Reserve your place by sending a check to Tactile Travel Fabric & Fiber, P.O. Box 761092 Melrose, MA 02176 or use the PayPal button below. Be sure to include your email address and/or phone number. Your payment is refundable up to three days before the class, provided that your spot is filled by someone off the waiting list.
Joined by Stitch had a lovely time chatting with friends old and new last night at the Andover Memorial Hall Library. Thank you to everyone who came out… and thank you to the folks at the Herb Farmacy for having a talk during the same time frame. There’s definitely cross interest between the herb and the fiber art worlds!
Sue Colozzi took photos of the exhibit earlier this month, but don’t settle for pictures! The exhibit is up through April 30. Meanwhile, here’s a little teaser of the small quilts. I feel lucky to hang around such vibrant fiber artists.
The March landscap in Massachusetts can be an acquired taste. Bare branches, squishy boggy mud and wide ranging weather possibilities make cozy pancake eating days in maple sugarhouses one of its main attractions. However, March 2018 is a magical time to discover Land and Nature Scapes in fiber art around Boston.
More than a dozen fiber artists share their work at The Gallery in Malden from March 1 to the 25. The reception is on Thursday March 8 15 (aforementioned wide ranging weather postponed the date) from 7 to 9pm. You’ll enjoy a wide range of imagery and messages inspired by the lines and color from around the world.
A newcomer on the Malden scene, The Gallery is a local maker’s gift shop, exhibit space and community space dedicated to the arts right in Malden Square. Its spirit and inclusion is boosted by the wonderful Ose Schwab, with the physical space supported by DSF Advisors. The Gallery reflects Malden’s diverse population, and I’m excited to see how it develops. Go Gallery, go!
Will I see you there? Hope so, but if not, perhaps you can make it to April’s meet and greet… more about that next time.
It was my lucky day. I attended Local Environmental Action 2018, where keynote speaker Loretta Ross emphatically (in her folksy way) made her case for all aspects of human rights. Loretta would like to see a culture where we can “call in” and build connections rather than “call out” and isolate people.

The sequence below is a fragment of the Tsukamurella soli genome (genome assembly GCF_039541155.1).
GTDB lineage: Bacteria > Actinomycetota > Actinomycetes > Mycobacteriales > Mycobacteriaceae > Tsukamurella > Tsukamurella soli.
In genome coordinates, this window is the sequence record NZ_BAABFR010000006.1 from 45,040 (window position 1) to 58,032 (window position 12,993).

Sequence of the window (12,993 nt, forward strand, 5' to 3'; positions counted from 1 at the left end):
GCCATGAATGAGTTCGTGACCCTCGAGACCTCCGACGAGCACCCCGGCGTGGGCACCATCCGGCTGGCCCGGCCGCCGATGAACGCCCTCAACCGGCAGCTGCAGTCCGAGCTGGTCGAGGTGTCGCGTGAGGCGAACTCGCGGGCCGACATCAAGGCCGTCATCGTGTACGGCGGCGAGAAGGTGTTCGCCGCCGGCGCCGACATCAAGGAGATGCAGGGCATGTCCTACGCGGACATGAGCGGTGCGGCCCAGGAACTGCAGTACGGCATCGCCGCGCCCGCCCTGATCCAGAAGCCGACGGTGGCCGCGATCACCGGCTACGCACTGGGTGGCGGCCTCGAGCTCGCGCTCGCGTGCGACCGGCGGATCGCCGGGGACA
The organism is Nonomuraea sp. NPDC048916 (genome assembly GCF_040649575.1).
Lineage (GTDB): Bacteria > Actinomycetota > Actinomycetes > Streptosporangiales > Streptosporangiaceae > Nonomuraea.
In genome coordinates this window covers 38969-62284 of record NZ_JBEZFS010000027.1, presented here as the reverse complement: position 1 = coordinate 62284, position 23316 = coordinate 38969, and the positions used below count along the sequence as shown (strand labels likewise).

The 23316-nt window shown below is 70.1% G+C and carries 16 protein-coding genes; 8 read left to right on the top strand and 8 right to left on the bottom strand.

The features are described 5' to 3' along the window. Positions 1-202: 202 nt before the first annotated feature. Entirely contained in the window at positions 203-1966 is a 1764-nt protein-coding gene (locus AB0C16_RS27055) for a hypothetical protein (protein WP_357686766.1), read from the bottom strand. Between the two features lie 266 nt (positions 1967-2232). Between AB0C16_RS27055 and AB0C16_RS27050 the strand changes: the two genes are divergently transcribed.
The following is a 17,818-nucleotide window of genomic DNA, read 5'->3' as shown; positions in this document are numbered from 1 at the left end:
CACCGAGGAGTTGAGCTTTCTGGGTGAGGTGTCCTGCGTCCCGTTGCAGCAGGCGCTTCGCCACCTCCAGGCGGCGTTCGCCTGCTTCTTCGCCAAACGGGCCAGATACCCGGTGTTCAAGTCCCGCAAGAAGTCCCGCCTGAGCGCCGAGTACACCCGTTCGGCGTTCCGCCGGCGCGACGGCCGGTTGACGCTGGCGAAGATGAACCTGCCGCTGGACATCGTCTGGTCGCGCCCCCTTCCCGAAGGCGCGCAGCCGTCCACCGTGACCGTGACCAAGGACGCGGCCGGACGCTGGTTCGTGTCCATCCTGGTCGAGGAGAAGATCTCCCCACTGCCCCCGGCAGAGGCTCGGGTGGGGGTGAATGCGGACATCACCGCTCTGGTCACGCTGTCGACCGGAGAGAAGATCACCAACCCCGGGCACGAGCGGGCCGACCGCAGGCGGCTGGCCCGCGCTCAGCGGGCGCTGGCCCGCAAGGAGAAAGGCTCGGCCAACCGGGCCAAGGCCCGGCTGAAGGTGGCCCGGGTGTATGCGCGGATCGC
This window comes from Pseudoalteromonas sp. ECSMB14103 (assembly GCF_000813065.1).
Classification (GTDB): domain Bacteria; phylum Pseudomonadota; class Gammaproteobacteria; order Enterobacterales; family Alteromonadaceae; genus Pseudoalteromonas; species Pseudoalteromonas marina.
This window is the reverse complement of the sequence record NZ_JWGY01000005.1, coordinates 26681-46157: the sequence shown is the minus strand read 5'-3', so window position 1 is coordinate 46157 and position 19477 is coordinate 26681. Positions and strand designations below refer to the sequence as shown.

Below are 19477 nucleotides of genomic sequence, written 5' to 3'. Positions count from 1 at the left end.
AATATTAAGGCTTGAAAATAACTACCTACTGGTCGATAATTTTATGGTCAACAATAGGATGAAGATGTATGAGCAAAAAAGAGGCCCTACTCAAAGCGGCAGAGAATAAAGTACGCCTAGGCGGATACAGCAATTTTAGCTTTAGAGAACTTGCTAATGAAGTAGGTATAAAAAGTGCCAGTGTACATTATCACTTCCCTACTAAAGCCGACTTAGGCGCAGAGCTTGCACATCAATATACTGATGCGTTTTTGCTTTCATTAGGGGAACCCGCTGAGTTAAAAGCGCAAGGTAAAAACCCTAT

In group sessions, I marveled at the different paths life leads us and heard motivations for attending the Conference. International approaches to reducing our carbon footprint and adapting to the change inspired me to keep moving forward. Strategies learned at a session inspired by research from NNOOCI give me a framework to communicate in ways that can build consensus. I even won something in the silent auction!
At the closing keynote, Mariama White-Hammond encouraged everyone to protect our progress, build connections in our community and envision a future that will result in a more equitable and sustainable future.
It was an inspiring and tool building day.
There was a moment when my face wrinkled: When Carol Oldham praised the efforts of Jane Palmer leading a knit in to protest a proposed pipeline in VT, she had to pause while many in the audience giggled. Oh, dear, not again.
Does “knit in” make you laugh? Let me call you in (a chance practice what I learned).
I cannot deny the stereotype of knitting as an activity of the elderly women, which is somehow not perceived as cool as… Beyoncé or Juan Manuel Santos. Not that many years ago, knitting was a necessary activity done by all ages. In the US, knitting and protest trace back to the Revolutionary War. While the decline in handwork was dramatic in the 1950s and 60s, activity rebounded beginning in the 1970’s. In this millennium, motivation and passion for not just knitting, but all kinds of creation are growing in a new way.
Even Stephen Colbert half heartedly recognizes this, making a short attempt to learn to knit on air.
We hold that all communities should have the means necessary to meet every essential need of their own people.
To that end, the Revolutionary Knitting Circle calls upon people everywhere to take up the struggle through the tools of local production. We shall bring forth not only our voices raised for global justice, but we shall rise together, with the tools to liberate local communities from the shackles of global corporatism.
By sharing in the skills and resources of our communities, we shall become free to cast off dependencies on global trade for our subsistence. In so doing, we shall all be able to enter fairly into meaningful and equitable trade of not only goods, but also those cultural intangibles that are necessary if we are to bring about understanding, justice and peace to truly enrich our individual lives and our communities.
I do not know exactly why Jane Palmer chose to knit at Vermont Gas. Perhaps, like me, she enjoys making each moment productive and doesn’t leave the house without her knitting. Perhaps the rhythmic, repetitive movement of their hands calmed everyone’s minds. Perhaps they were creating an installation to raise awareness of the proposed pipelines’ pathway. Whatever their motivation, knitting is part of their activism tool box.
You, too, can learn to knit. I’d be happy to teach you, and lead classes at Lucky Cat Yarns. If you’re not nearby, find your local yarn shop, pick up a book at your library or look online for videos to begin your journey.